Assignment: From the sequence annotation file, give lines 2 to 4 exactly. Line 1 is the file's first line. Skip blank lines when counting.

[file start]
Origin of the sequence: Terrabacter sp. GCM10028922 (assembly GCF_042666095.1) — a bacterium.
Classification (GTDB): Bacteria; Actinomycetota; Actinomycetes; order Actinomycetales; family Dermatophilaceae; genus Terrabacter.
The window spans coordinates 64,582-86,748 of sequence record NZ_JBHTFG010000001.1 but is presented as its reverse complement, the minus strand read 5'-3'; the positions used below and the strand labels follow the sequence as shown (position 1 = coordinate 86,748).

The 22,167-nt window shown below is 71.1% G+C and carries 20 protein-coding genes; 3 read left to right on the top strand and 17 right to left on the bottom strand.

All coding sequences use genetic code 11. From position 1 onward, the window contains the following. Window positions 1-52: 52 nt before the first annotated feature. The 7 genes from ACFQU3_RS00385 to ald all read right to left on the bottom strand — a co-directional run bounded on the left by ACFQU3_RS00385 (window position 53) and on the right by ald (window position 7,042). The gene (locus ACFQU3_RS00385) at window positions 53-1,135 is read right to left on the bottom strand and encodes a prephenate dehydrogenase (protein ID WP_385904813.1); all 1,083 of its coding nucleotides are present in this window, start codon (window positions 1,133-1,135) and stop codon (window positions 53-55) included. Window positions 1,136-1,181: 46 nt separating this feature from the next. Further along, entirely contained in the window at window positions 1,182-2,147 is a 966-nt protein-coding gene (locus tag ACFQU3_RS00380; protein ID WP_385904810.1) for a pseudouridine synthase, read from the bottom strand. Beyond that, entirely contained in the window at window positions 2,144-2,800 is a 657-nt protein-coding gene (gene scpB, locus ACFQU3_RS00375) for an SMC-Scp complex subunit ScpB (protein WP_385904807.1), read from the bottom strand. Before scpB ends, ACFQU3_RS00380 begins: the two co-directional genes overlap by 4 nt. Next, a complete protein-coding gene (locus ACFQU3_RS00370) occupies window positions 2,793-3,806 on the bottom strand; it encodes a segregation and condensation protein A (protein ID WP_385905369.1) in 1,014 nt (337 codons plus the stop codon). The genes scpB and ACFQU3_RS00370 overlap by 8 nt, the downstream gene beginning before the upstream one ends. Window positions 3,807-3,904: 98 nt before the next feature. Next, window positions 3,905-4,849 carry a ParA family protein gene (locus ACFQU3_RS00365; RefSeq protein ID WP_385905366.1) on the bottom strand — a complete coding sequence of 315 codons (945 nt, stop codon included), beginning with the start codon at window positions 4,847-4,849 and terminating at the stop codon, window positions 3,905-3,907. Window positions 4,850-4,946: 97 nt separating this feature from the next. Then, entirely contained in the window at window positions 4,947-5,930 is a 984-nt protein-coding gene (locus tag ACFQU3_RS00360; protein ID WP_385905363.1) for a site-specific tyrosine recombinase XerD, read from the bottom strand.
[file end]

Classification (GTDB): Bacteria; Actinomycetota; Actinomycetes; order Actinomycetales; family Dermatophilaceae; genus Terrabacter.
The window spans coordinates 64,582-86,748 of sequence record NZ_JBHTFG010000001.1 but is presented as its reverse complement, the minus strand read 5'-3'; the positions used below and the strand labels follow the sequence as shown (position 1 = coordinate 86,748).

The 22,167-nt window shown below is 71.1% G+C and carries 20 protein-coding genes; 3 read left to right on the top strand and 17 right to left on the bottom strand.